Forum: Ruby TCPsocket send, puts and write

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Brad T. (Guest)
on 2006-04-13 06:18
What are the differences (if any) between these methods of sending data:

t = TCPsocket.new(host, port)
t.write(a_string)
t.close

t = TCPsocket.new(host, port)
t.puts(a_string)
t.close

t = TCPsocket.new(host, port)
t.send(a_string)
t.close
Gyoung-Yoon N. (Guest)
on 2006-04-13 13:58
(Received via mailing list)
On 4/13/06, brad tilley <removed_email_address@domain.invalid> wrote:
> t = TCPsocket.new(host, port)
> t.send(a_string)
> t.close
>
> --
> Posted via http://www.ruby-forum.com/.
>
>

Hi,

$ irb
irb(main):001:0> require 'socket'
=> true
irb(main):002:0> ts = TCPSocket.new('0', 80)
=> #<TCPSocket:0xb7cb2ddc>
irb(main):003:0> m1 = ts.method(:send)
=> #<Method: TCPSocket(BasicSocket)#send>
irb(main):004:0> m2 = ts.method(:write)
=> #<Method: TCPSocket(IO)#write>
irb(main):005:0> m3 = ts.method(:puts)
=> #<Method: TCPSocket(IO)#puts>

TCPSocket#send and TCPSocket#write are functionally same.
But TCPSocket#puts appends "\n" to the output string.

HTH,
Brad T. (Guest)
on 2006-04-13 16:04
Gyoung-Yoon N. wrote:
> TCPSocket#send and TCPSocket#write are functionally same.
> But TCPSocket#puts appends "\n" to the output string.
>
> HTH,

Yes, thank you for the example. I have been using write, but I did not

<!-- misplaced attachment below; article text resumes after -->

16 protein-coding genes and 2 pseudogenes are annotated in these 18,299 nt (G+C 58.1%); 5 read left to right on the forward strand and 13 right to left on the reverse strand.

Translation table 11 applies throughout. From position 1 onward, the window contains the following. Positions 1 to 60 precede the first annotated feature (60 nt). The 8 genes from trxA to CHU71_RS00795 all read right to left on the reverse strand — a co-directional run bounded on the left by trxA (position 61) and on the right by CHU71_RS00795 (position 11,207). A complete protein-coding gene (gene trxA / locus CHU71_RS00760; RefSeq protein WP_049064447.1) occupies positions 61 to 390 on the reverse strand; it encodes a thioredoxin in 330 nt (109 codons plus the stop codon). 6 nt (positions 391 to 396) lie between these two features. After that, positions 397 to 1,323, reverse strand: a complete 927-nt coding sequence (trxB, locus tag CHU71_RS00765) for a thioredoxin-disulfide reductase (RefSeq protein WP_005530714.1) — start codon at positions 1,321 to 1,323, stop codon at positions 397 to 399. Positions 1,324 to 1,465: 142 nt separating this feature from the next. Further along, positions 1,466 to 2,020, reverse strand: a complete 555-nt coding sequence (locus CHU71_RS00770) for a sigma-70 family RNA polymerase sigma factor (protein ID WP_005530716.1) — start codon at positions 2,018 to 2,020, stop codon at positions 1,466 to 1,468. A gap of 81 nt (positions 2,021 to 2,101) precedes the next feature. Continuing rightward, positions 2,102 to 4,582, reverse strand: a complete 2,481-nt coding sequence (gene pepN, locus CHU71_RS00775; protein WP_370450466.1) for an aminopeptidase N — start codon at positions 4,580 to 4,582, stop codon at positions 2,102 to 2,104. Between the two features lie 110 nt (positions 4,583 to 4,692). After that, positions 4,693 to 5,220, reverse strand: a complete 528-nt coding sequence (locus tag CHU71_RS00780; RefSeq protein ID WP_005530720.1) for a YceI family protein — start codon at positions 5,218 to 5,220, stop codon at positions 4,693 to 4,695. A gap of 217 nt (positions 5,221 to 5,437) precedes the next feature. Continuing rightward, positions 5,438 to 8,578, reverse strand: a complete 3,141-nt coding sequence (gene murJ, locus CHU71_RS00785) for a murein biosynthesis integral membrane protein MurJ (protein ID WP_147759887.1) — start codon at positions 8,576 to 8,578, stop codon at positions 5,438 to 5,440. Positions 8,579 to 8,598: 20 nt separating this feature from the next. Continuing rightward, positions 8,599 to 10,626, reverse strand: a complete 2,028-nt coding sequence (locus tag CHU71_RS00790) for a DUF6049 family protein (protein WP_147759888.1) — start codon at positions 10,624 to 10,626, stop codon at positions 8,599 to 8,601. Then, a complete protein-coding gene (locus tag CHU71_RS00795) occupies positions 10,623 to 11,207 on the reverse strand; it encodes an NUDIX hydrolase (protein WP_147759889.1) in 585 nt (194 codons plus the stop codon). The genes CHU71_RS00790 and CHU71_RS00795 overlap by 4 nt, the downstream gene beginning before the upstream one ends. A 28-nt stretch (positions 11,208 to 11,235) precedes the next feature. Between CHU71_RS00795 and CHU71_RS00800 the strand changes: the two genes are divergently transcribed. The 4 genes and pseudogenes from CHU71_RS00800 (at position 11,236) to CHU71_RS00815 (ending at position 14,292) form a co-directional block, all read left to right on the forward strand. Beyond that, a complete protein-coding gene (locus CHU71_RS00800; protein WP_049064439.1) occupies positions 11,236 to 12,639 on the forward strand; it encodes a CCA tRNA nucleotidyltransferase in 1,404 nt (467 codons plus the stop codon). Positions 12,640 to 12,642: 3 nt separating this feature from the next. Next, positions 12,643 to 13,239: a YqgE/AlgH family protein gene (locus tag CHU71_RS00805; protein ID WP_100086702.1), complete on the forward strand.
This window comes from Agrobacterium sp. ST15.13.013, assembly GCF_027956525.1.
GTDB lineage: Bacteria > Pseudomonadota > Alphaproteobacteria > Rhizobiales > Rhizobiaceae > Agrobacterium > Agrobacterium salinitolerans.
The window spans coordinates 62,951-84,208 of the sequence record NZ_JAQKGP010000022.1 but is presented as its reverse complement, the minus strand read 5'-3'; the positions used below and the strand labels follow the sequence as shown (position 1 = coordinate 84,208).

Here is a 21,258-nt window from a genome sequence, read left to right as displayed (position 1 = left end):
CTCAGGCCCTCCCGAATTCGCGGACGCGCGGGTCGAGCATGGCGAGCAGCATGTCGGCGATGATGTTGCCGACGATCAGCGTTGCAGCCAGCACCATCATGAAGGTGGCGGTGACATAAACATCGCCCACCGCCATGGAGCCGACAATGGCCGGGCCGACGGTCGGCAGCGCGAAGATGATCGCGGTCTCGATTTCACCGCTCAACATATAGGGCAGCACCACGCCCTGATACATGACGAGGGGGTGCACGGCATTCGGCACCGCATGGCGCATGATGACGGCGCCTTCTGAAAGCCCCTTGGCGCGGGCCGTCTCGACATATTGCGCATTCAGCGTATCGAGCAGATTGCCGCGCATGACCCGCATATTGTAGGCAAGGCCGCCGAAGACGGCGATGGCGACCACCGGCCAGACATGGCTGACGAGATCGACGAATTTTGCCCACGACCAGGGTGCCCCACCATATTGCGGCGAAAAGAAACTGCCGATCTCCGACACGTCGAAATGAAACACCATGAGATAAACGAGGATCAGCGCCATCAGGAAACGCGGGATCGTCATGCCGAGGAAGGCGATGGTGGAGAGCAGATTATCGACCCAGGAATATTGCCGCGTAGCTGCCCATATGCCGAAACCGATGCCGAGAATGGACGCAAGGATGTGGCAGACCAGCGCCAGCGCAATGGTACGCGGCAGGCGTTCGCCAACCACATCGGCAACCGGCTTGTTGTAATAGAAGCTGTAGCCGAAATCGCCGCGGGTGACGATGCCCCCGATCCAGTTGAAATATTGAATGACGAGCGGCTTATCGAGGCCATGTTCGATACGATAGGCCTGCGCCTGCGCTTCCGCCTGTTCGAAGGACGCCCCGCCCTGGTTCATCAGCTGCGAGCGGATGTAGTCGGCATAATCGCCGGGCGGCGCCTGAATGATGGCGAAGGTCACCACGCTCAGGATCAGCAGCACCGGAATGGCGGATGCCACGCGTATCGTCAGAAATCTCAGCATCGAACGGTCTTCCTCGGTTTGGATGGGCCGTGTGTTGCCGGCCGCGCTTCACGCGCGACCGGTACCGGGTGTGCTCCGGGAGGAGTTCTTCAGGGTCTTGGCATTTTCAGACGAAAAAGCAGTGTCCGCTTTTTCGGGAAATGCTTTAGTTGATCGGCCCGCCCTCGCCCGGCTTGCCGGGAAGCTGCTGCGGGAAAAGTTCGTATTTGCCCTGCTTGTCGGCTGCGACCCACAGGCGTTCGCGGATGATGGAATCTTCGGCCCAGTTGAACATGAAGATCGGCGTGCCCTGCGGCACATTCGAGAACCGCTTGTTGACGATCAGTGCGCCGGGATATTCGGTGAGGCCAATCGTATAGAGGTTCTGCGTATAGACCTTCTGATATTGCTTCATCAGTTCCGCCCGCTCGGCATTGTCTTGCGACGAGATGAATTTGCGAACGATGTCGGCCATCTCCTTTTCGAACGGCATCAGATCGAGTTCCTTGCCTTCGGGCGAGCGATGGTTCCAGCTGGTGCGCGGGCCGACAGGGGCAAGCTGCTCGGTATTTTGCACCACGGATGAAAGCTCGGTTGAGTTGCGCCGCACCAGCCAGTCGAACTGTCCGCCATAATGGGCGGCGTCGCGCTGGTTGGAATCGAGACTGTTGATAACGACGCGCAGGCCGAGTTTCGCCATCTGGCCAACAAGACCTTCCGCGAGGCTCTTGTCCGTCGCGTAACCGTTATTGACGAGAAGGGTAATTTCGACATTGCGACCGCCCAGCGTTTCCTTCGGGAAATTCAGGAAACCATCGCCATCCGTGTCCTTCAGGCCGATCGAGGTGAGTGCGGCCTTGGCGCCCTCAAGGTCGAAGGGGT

see many examples using this method while lots of examples use send and
puts. Should I use send rather than write? Will write be deprecated
someday?

Thanks
Gyoung-Yoon N. (Guest)
on 2006-04-13 18:36
(Received via mailing list)
On 4/13/06, brad tilley <removed_email_address@domain.invalid> wrote:
>
> Thanks
>
>
> --
> Posted via http://www.ruby-forum.com/.
>
>

Ruby's standard socket library is very similar to BSD socket interface:
send(2) and write(2).

I guess ruby's socket library will support both send and write methods
consistently along with POSIX as such other cases.
Bill K. (Guest)
on 2006-04-13 22:28
(Received via mailing list)
> TCPSocket#send and TCPSocket#write are functionally same.

I think #write will block until all the data is sent, whereas #send
may return immediately, having sent only part of the data.

With #send you may need a loop like this:

  def send_string(sock, str)
    begin
      while str.length > 0
        sent = sock.send(str, 0)
        str = str[sent..-1]
      end
    rescue IOError, SocketError, SystemCallError
      # eof = true
    end
  end


Regards,

Bill
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